Multilateralism must weather ‘challenges of today and tomorrow’ Guterres tells Paris Peace Forum

UNESCO/Christelle Alix Secretary-General António Guterres delivers remarks at the Paris Peace Forum in Paris, France.

UNESCO/Christelle Alix. Secretary-General António Guterres delivers remarks at the Paris Peace Forum in Paris, France.

In a speech to the Paris Peace Forum in Paris on November 11, UN Secretary-General António Guterres said that to thrive, multilateralism had to adapt, mindful that “conflicts persist, creating suffering and displacement: our world is unsettled”.  He was speaking as commemorations took place in countries across the world, marking the official end of the First World War, in 1918.

Drawing parallels with the geopolitical landscape in the early 20th Century, Mr. Guterres described today’s world as neither bipolar, unipolar, nor multipolar, but rather “chaotic and uncertain”.

Today, he said, conflicts are not between sovereign States, but rather consist of asymmetrical conflicts, in which countries are often pitted against non-State actors.

When third-party states interfere, these conflicts take on a regional dimension, continued Mr. Guterres, at a time when relations between the most powerful countries are dysfunctional, and with a Security Council that is frequently paralysed.

The UN chief declared that conflict prevention is more indispensable than ever, citing growing links to a new form of global terrorism, as seen in Libya and the Lake Chad region, and the danger of nuclear proliferation. He called for the root causes to be addressed, as well as the prevention of new tensions and conflicts.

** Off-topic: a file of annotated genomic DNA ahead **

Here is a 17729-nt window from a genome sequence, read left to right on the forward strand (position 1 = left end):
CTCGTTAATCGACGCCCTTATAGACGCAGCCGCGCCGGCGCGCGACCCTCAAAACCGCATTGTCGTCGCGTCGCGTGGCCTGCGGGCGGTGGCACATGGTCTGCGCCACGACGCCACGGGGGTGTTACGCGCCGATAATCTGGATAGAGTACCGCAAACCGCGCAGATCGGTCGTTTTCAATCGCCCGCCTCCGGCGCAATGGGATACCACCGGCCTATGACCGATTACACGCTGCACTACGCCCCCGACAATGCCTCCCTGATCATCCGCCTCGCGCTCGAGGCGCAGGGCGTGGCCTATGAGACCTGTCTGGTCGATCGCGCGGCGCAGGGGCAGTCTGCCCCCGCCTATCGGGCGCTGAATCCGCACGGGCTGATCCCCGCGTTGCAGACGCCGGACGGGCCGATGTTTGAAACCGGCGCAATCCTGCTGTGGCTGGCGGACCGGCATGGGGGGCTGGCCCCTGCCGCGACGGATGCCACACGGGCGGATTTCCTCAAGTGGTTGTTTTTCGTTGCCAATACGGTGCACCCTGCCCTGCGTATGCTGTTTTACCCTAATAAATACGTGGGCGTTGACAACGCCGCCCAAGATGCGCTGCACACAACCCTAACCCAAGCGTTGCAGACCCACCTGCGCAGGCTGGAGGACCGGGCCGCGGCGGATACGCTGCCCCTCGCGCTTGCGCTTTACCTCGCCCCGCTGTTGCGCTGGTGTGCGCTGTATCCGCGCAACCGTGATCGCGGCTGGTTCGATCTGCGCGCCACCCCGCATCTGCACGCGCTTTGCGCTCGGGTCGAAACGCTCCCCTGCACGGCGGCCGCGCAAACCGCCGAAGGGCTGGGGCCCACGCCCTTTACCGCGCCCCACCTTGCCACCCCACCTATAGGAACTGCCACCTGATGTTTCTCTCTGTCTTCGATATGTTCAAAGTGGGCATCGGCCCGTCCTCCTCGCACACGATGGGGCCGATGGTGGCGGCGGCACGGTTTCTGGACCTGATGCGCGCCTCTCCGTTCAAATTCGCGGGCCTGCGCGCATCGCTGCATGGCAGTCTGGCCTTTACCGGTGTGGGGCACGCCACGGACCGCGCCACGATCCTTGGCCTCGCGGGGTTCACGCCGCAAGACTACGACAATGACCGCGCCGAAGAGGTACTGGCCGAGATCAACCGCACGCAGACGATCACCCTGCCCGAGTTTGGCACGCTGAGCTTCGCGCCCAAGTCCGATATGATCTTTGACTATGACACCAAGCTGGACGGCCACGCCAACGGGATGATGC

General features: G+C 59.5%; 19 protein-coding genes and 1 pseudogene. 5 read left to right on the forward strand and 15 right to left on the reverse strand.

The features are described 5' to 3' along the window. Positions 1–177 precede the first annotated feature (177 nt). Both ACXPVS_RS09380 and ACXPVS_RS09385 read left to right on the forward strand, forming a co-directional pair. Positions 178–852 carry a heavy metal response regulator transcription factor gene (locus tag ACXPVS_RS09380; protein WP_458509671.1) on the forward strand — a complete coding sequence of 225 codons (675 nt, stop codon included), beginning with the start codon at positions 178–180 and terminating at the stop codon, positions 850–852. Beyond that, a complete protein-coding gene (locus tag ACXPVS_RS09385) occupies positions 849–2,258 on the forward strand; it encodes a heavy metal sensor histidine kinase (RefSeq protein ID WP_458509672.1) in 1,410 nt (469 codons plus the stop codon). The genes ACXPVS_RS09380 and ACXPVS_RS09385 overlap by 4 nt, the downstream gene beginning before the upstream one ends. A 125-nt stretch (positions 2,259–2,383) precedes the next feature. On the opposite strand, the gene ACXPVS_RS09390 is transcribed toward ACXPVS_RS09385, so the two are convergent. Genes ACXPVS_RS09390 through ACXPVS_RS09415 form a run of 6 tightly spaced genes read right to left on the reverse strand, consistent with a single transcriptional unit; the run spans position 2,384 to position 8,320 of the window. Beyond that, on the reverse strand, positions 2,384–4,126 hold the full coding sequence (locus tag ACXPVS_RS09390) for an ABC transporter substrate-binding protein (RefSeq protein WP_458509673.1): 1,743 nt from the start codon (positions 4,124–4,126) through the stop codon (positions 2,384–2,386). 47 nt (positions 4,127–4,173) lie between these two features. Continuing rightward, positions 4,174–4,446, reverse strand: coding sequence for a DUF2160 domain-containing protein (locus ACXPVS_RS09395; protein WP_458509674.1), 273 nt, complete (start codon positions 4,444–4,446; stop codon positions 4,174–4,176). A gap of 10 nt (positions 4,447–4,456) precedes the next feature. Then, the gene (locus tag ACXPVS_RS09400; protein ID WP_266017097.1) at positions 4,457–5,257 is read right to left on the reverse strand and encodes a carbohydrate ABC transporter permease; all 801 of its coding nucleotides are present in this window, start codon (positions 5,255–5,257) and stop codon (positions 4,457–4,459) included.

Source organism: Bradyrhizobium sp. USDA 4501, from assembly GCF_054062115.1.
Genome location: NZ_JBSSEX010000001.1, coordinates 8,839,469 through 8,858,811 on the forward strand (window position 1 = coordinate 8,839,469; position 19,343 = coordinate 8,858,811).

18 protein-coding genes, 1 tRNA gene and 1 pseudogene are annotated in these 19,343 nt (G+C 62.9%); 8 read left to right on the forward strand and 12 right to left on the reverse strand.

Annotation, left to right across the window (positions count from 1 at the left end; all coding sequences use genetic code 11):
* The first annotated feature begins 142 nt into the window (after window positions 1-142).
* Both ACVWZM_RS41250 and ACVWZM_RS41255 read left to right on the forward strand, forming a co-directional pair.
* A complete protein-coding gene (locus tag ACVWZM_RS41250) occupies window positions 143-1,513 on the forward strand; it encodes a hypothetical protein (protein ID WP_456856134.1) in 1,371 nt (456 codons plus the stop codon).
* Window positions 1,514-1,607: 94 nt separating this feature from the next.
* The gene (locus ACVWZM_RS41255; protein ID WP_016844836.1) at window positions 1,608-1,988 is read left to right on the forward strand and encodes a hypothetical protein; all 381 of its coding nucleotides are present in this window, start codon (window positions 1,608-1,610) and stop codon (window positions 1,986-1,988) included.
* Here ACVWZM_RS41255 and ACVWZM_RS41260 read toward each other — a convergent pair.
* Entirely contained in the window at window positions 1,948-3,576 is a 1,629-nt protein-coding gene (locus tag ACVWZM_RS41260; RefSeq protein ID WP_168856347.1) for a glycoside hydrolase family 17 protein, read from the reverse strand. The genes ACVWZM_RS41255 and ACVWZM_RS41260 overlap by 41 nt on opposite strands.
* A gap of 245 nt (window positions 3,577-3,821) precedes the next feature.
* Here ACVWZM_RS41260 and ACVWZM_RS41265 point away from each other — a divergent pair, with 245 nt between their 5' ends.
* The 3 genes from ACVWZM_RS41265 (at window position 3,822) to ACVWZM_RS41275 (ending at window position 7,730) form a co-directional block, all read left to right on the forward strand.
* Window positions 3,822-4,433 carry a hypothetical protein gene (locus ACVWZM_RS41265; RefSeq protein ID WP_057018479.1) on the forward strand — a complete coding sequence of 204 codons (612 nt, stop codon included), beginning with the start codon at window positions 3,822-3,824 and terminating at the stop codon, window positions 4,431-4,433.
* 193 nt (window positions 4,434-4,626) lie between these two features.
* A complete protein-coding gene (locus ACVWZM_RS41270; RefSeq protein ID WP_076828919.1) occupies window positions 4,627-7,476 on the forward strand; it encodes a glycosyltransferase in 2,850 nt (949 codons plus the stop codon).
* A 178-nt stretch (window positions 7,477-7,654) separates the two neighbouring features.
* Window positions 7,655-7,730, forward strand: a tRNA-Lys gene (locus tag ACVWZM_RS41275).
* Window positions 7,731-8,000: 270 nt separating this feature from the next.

Mr. Guterres explained that international cooperation is the only way to solve these issues, which is why crisis prevention and mediation, as well as a framework for fighting violent extremism, and reinforcing peace and international security, are at the heart of his UN reforms.

The world is facing five major risks, declared the Secretary-General. Firstly, an economic, technological and geostrategic fault line. This sees the planet divided in two, with the two largest economies dividing the world between them, each imposing their own financial and economic rules on their spheres of influence.

“We must do all we can to avoid this ‘Great Fracture’ and preserve a global system, a universal economy that respects international law, a multipolar world with solid multilateral institutions”.

The second risk lies in the social contract between citizens and governments, leading to a wave of demonstrations around the world, said Mr Guterres, which demonstrates a growing distrust in institutions and political leaders. “The people are suffering”, he declared, “and want to be heard”.

This leads to a third risk, said the UN chief: a solidarity gap, and rise in inward-looking attitudes, in which the most vulnerable – minorities, refugees, migrants, women and children – are the first to suffer: